På Factor kombineras styrka och kondition i ett intensivt tempo för att skapa allsidigt tränade människor, som är både starka och uthålliga. Människor som klarar av vardagens utmaningar utan svårigheter; cykla i motvind till jobbet, skotta bort tung snö runt huset eller bära upp tio kassar mat i åttavåningarshuset när hissen är trasig. Människor som också är kapabla att löpa eller cykla långdistanser om så behövs.
Att bli en allsidigt tränad person, med förutsättningar för både vardagens bestyr och högpresterande utmaningar kräver också en allsidig träning. Därför bygger Factor på en mix av de bästa övningarna från bland annat BootCampträning, gymnastik, skivstångsträning och löpning. Funktionella rörelser i kombination med en relativt hög intensitet ger heltäckande träning för hela kroppen. Det är faktiskt inte svårare än så.
Detta är tycker jag en bra artikel kring Excentrisk träning.
Själv har jag upplevt stora fördelar med träningen med fantastiska resultat.. jag kör till största delen i Yoyo-maskinerna vilka ger mycket bra kontakt med musklerna. Bluebrain som är kopplad till Yoyo mäter wattstyrkan som genereras och det är lätt att få protokoll på utväxlingen av träningen…
Vi kommer med all sannolikhet att starta klubbverksamheten den andra halvan av maj.
Vill du vara med från starten så gör du en föranmälan här till oss. [email protected]
Men.. vad innebär det att träna med oss i Spartan kettlebell Club?
Vi kommer att träna kettlebells!
Inriktning på kettbellsporten med Clean, Jerk och Snatch. Du kommer från grunden lära dig korrekt teknik från två av Sveriges mes erfarna kettlebellcoacher. Sportlyften ger dig styrka, uthållighet och explosivitet.
För sportlyften kommer det även att tränas med andra redskap som bygger uthållighet och explosivitet
Ett roligt annorlunda sätt att använda kettlebellen. Kettlebellen kommer mer eller mindre vara i konstant rörelse och vi växlar riktning, moment och lyft..
Kettlebell flow bygger styrka och uthållighet och är vansinnigt roligt och utmanande.
Kettlebell Juggling / Kettlebell jonglerande:
Kondition, styrka, koordination… 30 minuter jonglerande där tiden flyger iväg. Du märker inte förrän efter passet hur mycket träning du fått. Jonglerandeär något vi kör utomhus på en fotbollsplan.
Denna träning kommer att understödjas med:
Knäböj, marklyft, Bulgarian bag, band och klubbor (trä, järn och mace)
Med andra ord, vill du träna på riktigt, ha kul och vara en del i ett fantastiskt gäng så är du välkommen att bli en del av Spartan Kettlebell Club
Many in the iron world have enormous respect for Bruce Lee. From his razor sharp physique to his enormous work ethic to his obvious strength, he is widely respected by lifters worldwide. With his birthday this week I thought a look at how he influenced the world of fitness was due.
Bruce Lee’s system, Jeet Kune Do, revolved around a central theme – absorb what is useful, discard what is useless. This theme is replicated today in thousands of small box gyms all around the world that focus on functional training and getting away from the Frankenstein training craze of the 80s and 90s (where you split the body into an assortment of parts or systems instead of seeking to work it as a single unit).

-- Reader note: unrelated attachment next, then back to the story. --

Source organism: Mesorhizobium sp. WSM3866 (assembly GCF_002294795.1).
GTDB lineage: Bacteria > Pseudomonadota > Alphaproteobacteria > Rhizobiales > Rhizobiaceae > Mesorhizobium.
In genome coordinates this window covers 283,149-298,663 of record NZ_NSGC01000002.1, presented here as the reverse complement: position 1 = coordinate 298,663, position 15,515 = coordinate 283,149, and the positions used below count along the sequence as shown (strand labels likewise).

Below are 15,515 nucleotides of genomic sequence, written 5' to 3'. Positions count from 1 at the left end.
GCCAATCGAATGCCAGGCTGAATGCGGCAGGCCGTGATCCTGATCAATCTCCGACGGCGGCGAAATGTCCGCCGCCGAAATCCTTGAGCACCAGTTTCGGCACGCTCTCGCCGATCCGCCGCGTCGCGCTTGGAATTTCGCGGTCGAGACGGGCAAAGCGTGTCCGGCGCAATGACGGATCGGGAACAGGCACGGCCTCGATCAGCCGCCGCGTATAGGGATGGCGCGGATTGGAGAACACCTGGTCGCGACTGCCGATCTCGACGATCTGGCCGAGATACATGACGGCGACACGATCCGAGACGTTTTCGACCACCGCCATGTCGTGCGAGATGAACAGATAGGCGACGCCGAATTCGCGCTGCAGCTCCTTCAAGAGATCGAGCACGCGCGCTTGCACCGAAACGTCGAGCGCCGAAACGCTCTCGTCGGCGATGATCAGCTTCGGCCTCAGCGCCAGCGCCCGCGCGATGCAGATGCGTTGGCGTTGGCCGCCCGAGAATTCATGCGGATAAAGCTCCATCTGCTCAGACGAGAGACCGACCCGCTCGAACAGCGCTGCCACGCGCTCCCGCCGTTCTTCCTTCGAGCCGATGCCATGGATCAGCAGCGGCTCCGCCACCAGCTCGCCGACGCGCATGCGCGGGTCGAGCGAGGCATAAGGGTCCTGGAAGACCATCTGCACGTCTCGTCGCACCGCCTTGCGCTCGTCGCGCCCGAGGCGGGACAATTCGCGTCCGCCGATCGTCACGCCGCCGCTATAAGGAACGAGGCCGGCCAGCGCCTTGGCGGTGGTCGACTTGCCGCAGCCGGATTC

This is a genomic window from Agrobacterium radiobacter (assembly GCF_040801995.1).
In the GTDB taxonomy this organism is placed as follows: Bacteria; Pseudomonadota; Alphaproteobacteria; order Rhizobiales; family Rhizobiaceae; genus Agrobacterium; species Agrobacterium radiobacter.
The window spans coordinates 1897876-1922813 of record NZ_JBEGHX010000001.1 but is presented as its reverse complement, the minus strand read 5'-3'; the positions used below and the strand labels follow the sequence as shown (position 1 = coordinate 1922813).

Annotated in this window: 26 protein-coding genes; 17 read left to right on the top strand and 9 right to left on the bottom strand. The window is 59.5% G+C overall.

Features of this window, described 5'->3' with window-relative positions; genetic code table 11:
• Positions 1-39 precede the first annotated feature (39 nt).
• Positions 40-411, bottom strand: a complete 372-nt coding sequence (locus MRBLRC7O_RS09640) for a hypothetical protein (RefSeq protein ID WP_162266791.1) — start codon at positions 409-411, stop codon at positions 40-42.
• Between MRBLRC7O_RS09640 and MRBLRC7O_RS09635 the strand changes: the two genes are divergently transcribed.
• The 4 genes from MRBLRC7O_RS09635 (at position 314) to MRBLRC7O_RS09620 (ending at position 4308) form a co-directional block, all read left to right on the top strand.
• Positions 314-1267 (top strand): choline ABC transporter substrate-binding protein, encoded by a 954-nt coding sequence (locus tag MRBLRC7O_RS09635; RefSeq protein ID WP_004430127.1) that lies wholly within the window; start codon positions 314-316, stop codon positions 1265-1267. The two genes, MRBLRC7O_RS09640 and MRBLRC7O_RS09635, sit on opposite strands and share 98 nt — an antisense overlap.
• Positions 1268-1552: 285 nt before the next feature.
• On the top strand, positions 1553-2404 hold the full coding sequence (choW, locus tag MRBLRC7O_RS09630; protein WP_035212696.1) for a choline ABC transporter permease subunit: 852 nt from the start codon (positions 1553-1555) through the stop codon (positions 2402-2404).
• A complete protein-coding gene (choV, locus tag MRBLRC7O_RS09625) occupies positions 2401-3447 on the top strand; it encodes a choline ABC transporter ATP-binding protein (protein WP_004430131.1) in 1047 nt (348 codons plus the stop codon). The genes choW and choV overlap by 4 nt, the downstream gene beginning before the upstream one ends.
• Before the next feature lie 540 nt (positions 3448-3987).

Lesson #1: Organize Your Workouts by Similarities
Lee himself divided things up different. One of his innovations was to train different aspects of his martial arts on different days. Similar in many ways to a modern split program that might feature strength training one day and conditioning the next, this allowed him to focus better on a smaller number of skills each session.
Punches – Mon/ Wed/ Fri:
- Overhand Cross
- Speed bag workout
Kicks – Tues/ Thurs/ Sat:
- Side Kick
- Hook Kick
- Spin Kick
- Rear and Front Thrust Kick
- Heel Kick
These exercises would be performed on a variety of implements from heavy bags to focus mitts to shadow work.
Lesson one therefore is to split your training into similar actions each day so that you can put more energy into each skill individually. This allows for greater focus as well as making sure your sessions are a reasonable length instead of marathon four-hour sessions. Practicing for such long periods of time will usually mean you are performing each skill or movement poorly, rather than at the peak of your ability. Why train to perform sub optimally?
Lesson #2: Keep It Simple, Stupid
Bruce’s superb physique is great testament to his freaky work ethic. He was one of the very first martial artists to discover and believe fully in strength training. Unlike many in the 70s who believed that weight training would make you muscle bound and slow, Bruce saw the benefits of weight training after a period doing just reverse curls to develop his forearms.
Always ahead of his time his routine wouldn’t be out of place now. Consisting of whole body exercises a typical day looked like this:
Clean and press – 4 sets of 6 reps
- Squat – 4 sets of 6 reps
- Good morning – 4 sets of 6 reps
- Bench press – 4 sets of 5 reps
- Curls – 4 sets of 6 reps
For anyone who cries out in indignation over the inclusion of curls into a full body routine I am reminded of something Randy Couture once said to me, “Anyone who doesn’t think curls are functional has never wrestled.”
Looking at his list of exercises you’d be forgiven for thinking Bruce had somehow traveled into the future and becomes friends with someone like Dan John. His workout is so KISS simple that he could focus on adding load rather than perfecting difficult movements.
Lesson two therefore is to keep your assistance training simple. Most people need to remember that they lift to assist their other activities, not to compete in lifting. You should be looking for the lifts that have the smallest learning curve, yet give the most transfer. The other noteworthy part is that Lee didn’t waste his time on endless reps of bodyweight only exercises. He stuck to known rep ranges for strength and challenged himself to gain strength. These low rep ranges elicit changes in the body’s ability to fire muscles, not in changing their size, keeping Lee fast and light, yet able to hit like a truck.